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Lead book review

Did Hans Asperger save children from the Nazis — or sell them out?

Reviewing Steve Silberman’s Neurotribes, Simon Baron-Cohen, our leading authority on autism, wonders what really went on in Asperger’s children’s clinic in ‘Aryanised’ 1940s Vienna

12 September 2015

9:00 AM

12 September 2015

9:00 AM

Neurotribes: The Legacy of Autism and How to Think Smarter about People who Think Differently Steve Silberman

Allen & Unwin, pp.544, £16.99, ISBN: 9781760113636

Steve Silberman’s stunning new book looks across history, back to Henry Cavendish, the 18th-century natural scientist who discovered hydrogen, Hugo Gernsbach, the early-20th-century inventor and pioneer of amateur ‘wireless’ radio, and countless other technically brilliant but socially awkward, eccentric non-conformists, members of the ‘neurotribe’ we now call the autism spectrum.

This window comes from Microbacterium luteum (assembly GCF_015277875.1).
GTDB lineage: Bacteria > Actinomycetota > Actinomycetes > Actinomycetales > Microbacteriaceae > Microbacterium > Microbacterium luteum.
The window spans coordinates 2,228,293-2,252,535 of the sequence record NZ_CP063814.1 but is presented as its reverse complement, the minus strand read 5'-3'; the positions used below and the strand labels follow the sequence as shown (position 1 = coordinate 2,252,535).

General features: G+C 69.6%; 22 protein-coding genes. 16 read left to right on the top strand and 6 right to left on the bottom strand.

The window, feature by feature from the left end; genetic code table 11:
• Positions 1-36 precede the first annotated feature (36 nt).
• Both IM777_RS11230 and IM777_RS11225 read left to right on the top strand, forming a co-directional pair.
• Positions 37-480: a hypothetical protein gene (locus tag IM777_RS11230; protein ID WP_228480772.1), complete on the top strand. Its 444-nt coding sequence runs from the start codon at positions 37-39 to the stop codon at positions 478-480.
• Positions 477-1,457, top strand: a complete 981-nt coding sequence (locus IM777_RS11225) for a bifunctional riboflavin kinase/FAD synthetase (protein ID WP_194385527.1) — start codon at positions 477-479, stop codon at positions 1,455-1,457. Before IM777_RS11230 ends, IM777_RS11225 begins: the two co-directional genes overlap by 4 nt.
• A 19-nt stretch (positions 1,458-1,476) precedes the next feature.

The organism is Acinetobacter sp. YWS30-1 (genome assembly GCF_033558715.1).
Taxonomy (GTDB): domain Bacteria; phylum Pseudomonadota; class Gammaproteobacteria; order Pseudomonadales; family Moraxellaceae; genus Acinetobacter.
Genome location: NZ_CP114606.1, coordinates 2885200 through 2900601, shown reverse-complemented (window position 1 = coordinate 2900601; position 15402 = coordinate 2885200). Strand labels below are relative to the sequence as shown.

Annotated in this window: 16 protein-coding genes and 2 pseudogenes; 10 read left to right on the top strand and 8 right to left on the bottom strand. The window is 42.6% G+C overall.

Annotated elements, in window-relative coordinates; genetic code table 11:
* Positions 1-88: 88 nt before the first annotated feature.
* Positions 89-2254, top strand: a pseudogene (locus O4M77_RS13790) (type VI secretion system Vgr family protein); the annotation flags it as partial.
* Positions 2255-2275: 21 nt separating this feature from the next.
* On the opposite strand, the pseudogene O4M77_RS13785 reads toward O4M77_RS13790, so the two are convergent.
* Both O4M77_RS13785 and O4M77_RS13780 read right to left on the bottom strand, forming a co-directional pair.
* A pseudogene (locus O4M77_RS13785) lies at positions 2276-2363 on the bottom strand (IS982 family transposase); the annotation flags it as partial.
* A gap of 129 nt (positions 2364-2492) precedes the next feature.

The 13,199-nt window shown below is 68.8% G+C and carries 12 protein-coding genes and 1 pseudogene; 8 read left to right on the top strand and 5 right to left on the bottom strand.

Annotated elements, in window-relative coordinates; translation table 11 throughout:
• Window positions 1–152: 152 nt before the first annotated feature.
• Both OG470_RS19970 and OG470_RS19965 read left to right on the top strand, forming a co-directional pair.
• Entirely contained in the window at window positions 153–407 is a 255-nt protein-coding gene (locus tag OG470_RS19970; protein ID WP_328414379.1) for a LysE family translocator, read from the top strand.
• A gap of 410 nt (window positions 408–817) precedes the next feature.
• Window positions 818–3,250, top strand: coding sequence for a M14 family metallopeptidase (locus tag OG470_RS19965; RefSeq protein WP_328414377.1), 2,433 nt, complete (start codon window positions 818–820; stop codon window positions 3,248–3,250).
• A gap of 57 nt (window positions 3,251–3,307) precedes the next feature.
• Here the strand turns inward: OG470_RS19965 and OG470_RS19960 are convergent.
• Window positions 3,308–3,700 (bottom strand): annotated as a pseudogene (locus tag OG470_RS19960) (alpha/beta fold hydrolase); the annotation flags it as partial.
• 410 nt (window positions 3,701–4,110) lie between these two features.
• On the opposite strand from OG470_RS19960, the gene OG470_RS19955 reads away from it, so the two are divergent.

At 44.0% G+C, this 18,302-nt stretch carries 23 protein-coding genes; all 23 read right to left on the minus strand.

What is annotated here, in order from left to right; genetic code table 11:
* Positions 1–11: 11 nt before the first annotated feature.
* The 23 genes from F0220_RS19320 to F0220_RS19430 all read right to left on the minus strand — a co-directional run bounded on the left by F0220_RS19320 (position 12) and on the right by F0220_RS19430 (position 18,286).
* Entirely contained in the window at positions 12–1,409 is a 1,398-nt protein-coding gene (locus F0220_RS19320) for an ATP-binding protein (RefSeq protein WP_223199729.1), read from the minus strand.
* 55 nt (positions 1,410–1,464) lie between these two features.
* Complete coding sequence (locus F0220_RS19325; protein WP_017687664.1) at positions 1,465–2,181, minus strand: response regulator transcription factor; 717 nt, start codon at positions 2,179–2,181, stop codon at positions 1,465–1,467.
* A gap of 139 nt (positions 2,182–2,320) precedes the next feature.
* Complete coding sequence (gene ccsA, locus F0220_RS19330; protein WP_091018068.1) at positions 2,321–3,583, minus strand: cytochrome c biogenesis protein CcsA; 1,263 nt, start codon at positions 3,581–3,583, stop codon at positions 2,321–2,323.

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Available from the Spectator Bookshop, £14.99 Tel: 08430 600033. Simon Baron-Cohen is Director of Cambridge University’s Autism Research Centre and author of Mindblindness and Zero Degrees of Empathy.

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